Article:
Harrow's Taxonomy of Psychomotor Domain
Anita Harrow's taxonomy for the psychomotor domain is organized according to the degree of coordination including involuntary responses as well as learned capabilities. Simple reflexes begin at the lowest level of the taxonomy, while complex neuromuscular coordination make up the highest levels (Seels & Glasgow, 1990).
Reflex movements are actions elicited without learning in response to some stimuli. Examples include: flexion, extension, stretch, postural adjustments.
Basic fundamental movement are inherent movement patterns which are formed by combining of reflex movements and are the basis for complex skilled movements. Examples are: walking, running, pushing, twisting, gripping, grasping, manipulating.
Perceptual refers to interpretation of various stimuli that enable one to make adjustments to the environment. Visual, auditory, kinesthetic, or tactile discrimination. Suggests cognitive as well as psychomotor behavior. Examples include: coordinated movements such as jumping rope, punting, or catching.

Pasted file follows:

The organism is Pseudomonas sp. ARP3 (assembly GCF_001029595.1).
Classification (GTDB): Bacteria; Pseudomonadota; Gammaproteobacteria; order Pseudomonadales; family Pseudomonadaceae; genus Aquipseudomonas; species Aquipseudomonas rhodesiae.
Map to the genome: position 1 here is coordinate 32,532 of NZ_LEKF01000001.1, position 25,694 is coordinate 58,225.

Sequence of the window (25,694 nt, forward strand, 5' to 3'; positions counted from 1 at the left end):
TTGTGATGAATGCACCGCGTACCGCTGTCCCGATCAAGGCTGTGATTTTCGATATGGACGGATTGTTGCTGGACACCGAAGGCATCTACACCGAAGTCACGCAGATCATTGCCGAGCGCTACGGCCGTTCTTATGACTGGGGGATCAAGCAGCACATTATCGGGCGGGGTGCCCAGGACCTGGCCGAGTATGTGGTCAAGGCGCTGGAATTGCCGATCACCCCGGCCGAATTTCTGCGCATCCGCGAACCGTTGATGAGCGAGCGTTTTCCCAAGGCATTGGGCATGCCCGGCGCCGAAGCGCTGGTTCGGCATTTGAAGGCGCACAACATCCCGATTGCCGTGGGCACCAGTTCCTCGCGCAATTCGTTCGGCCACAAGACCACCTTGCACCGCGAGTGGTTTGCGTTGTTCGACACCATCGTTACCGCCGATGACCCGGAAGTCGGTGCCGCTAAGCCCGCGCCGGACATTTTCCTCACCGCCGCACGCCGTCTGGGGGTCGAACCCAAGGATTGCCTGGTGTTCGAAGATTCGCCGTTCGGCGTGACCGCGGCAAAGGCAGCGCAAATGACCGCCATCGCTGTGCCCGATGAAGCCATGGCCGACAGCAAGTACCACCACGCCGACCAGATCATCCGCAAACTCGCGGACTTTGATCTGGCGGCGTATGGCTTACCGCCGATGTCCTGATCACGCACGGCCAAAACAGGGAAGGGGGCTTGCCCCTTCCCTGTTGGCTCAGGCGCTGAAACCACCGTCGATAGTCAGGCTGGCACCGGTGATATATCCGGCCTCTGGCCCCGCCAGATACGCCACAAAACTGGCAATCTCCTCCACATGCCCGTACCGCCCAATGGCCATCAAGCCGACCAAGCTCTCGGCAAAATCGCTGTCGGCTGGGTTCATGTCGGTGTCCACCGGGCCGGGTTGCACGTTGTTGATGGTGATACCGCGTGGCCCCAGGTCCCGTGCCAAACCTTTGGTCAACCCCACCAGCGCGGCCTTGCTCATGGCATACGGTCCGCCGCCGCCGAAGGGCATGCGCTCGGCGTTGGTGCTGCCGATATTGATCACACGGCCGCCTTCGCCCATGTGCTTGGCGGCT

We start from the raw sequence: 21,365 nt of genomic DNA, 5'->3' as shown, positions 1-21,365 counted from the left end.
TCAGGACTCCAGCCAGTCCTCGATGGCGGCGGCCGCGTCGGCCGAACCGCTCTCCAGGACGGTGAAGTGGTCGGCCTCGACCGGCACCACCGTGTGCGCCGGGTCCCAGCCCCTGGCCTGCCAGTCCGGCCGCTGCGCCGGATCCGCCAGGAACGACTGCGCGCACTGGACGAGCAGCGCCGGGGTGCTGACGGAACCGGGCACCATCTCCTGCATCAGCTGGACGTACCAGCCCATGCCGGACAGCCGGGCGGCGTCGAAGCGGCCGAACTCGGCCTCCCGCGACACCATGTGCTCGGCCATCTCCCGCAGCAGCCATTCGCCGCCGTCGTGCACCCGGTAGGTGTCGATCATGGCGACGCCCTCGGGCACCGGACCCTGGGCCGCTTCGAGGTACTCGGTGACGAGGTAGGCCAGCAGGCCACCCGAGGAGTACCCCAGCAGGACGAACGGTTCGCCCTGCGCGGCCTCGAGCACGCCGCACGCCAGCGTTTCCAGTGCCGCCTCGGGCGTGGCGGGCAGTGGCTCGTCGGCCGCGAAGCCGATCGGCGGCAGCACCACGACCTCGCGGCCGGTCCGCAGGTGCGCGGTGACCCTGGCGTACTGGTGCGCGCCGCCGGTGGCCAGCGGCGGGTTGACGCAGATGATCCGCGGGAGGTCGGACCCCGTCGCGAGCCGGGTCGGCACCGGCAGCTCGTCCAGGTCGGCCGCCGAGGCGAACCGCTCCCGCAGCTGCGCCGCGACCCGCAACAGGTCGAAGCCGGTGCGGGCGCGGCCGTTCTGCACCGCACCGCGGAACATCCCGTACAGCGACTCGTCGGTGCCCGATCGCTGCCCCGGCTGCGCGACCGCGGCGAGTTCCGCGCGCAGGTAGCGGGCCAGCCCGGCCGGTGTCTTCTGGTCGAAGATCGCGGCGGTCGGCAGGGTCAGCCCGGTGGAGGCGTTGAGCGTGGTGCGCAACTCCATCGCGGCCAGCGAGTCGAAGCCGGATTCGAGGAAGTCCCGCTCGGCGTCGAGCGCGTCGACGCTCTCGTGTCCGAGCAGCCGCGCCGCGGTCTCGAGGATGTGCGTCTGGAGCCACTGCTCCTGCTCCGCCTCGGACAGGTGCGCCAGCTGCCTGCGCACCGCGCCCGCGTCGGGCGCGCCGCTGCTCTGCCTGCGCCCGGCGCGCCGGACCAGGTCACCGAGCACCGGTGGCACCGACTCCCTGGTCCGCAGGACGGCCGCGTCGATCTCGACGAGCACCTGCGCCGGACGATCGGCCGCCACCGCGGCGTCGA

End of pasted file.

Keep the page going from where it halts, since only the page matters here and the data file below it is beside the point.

Physical activities require endurance, strength, vigor, and agility which produces a sound, efficiently functioning body. Examples are: all activities which require a) strenuous effort for long periods of time; b) muscular exertion; c) a quick, wide range of motion at the hip joints; and d) quick, precise movements.
Skilled movements are the result of the acquisition of a degree of efficiency when performing a complex task. Examples are: all skilled activities obvious in sports, recreation, and dance.
Non-discursive communication is communication through bodily movements ranging from facial expressions through sophisticated choreographics. Examples include: body postures, gestures, and facial expressions efficiently executed in skilled dance movement and choreographics.
Harrow, A.J. (1972). A taxonomy of the psychomotor domain. New York: David McKay Co.
Seels and Glasgow (1990). Exercises in instructional design. Columbus OH: Merrill Publishing Company.